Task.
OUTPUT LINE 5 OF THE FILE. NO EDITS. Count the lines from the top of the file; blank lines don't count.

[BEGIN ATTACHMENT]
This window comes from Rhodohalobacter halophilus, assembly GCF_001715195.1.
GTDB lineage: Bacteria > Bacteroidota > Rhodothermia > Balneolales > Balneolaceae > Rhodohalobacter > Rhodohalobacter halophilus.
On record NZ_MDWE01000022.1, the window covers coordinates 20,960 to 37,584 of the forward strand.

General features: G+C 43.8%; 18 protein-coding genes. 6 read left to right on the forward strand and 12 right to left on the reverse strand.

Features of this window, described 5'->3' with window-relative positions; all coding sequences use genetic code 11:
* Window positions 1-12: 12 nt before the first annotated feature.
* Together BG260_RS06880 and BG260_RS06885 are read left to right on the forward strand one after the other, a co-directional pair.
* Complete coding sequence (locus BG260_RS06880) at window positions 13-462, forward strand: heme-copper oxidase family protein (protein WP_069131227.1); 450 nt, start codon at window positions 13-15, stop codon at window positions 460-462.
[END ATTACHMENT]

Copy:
Features of this window, described 5'->3' with window-relative positions; all coding sequences use genetic code 11: